Intel Sneaks Out Core+ Processors With Bundled Optane Drives

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Barty1884

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So the "bundle" offers no benefit in pricing vs buying them individually? :lol:

I still don't understand why Optane even exists.
Small, cache drive would benefit older systems.... but you have to be on KL (?) or newer for support?
The vast majority of people building on a new platform are using full-blown SSDs.. no?
 


Its also amusing that Optane isnt supported on the 310 chipset either
 

Barty1884

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Seriously? Haven't read much into the new chipsets yet.

That's ridiculous. To me, that's exactly who something like Optane is aimed at? Very tight budgets, with no room for luxuries like an SSD.

*sigh*
 

hons

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BARTY1884 17 minutes ago
So the "bundle" offers no benefit in pricing vs buying them individually? :lol:

I still don't understand why Optane even exists.
Small, cache drive would benefit older systems.... but you have to be on KL (?) or newer for support?
The vast majority of people building on a new platform are using full-blown SSDs.. no?

For the same price you got a extra "+". :)
Free from Intel!!!!!
 

Giroro

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Optane exists so you can turn your 3TB+ HDD into a SSHD that actually works as advertised.

But since there is no discount, skip the bundle and get the 32GB optane instead; it performs better. Actually everybody who is interested in optane is probably already wants the 32GB version, which would explain why intel is looking for creative ways to clear out the 16GB cards before they announce the next generation.
 

Barty1884

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I understand why it's *marketed* to exist, but not actually "why".

The minimum support (KL i3, B250, DDR4 etc) is a bare minimum $250 before you can even have the 'privilege' of Optane :lol: As an upgrade to older systems, for a relatively cheap outlay (perhaps paired with a PCIe addon card), it would make some form of sense...... in it's current state, I just don't see how.

An actual SSD, 250GB range, albeit SATA3 and on the budget end... can frequently be found for $60-$70.
https://pcpartpicker.com/product/M3RzK8/adata-ultimate-su650-240gb-25-solid-state-drive-asu650ss-240gt-c

The same (general) ballpark as Intel's over-hyped cache drive's MSRP at $77 :lol:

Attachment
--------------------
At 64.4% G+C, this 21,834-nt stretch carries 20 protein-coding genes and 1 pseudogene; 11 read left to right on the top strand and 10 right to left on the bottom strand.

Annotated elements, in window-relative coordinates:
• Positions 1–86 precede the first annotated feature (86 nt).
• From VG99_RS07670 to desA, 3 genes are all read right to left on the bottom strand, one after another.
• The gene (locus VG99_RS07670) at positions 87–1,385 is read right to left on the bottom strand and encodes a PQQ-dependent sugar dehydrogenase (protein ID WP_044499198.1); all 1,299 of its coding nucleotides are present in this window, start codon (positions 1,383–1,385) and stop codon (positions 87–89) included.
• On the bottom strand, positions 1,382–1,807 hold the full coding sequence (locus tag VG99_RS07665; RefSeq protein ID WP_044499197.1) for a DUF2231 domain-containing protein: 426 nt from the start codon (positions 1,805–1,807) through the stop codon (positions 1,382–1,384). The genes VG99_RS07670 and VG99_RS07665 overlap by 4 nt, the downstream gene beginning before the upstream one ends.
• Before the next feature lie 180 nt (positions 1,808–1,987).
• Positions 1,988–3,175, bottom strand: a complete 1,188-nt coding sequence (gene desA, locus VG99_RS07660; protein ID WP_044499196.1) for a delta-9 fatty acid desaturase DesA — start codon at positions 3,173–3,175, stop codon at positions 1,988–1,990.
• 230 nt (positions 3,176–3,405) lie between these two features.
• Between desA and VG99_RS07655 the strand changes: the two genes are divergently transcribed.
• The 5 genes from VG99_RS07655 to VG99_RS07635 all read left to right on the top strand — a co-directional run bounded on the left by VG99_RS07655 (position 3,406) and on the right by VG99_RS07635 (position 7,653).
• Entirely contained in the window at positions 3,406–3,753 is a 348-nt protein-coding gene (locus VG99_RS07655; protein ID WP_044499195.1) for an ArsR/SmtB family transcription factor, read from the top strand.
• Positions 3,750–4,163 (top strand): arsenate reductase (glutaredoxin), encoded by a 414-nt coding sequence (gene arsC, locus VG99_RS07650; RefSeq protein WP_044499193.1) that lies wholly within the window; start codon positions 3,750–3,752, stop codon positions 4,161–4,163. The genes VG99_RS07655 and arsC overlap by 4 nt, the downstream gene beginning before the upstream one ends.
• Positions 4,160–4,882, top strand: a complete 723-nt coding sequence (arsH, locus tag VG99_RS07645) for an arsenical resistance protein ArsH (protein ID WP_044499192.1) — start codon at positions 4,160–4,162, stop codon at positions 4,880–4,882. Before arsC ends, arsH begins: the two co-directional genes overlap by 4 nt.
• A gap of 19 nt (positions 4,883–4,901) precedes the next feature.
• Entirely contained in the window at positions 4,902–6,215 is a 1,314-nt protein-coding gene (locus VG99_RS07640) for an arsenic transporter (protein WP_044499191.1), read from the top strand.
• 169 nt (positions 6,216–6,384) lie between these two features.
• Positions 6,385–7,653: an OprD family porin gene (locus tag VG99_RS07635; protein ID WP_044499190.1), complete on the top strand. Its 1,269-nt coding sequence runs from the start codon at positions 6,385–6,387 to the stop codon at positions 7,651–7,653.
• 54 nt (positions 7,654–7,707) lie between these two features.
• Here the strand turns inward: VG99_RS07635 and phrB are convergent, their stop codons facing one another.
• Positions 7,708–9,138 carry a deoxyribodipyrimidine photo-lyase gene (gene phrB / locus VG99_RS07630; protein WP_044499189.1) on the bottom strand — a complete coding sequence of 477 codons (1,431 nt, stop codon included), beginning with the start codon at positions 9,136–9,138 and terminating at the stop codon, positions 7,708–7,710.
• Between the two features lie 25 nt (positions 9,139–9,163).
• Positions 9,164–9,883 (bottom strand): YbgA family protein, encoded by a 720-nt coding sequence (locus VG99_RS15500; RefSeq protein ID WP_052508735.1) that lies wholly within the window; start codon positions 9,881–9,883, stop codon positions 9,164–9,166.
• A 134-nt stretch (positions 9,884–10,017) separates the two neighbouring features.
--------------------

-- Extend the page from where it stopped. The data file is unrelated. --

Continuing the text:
stdragon

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Agreed....right up to the point where Intel just announced with the new RST driver, you will be able to use Optane with an HDD other than your primary boot device.

While other applications could benefit, for gamers at least, this means having a 3+TB SSHD drive used to hold your Steam library to improve loading times for the games most often played. That's huge, because buying anything larger than a 256GB M.2 NVMe drive is a waste of money if you can add a secondary HDD and Optane unit later. And remember, Optane doesn't offer much in terms performance over NVMe drives with the exception of random IOPS; Optane stomps the competition in that one metric!
 

Technically, someone on a "very tight budget" could get a 120-128GB SSD for the same price as a 16GB Optane cache. There are multiple SSDs in that capacity range available for less than $40. And that should be plenty of space to store one's OS and applications, while most large bulk data files such as video typically won't really benefit from being stored on an SSD or cached with Optane anyway, and should be fine on a hard drive without it. Or, for just $20 more, you can double that SSD capacity to 240GB, enough to also store some modern games that are actively being played. So, I don't actually think it's a particularly good fit for budget systems.

For a more mid-range gaming system, again, there are SSDs available, including some 480-512GB models in the $110-$120 range, which should hold a decent number of games. Maybe someone could see some occasional benefit from adding an Optane cache to a hard drive containing lesser-played titles in their extended Steam library, but how much is a 16GB cache really going to help load times when divided across a large collection of infrequently played games? Relatively few of any game's data files will ever get cached, and any game that you play regularly enough to get its data cached should probably be moved over to an SSD for more predictable performance.
 
I suspect that Optane is the first, expensive, hard-to-use iteration of a useful new technology. Many of us remember when the first SSDs were about the same capacity, usable only as cache, required special motherboards and software for support.... Sound familiar?
 

USAFRet

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Exactly.
This is still way too early, no matter how they include it.

Possibly this is a large L4 cache in the near future.
 

stdragon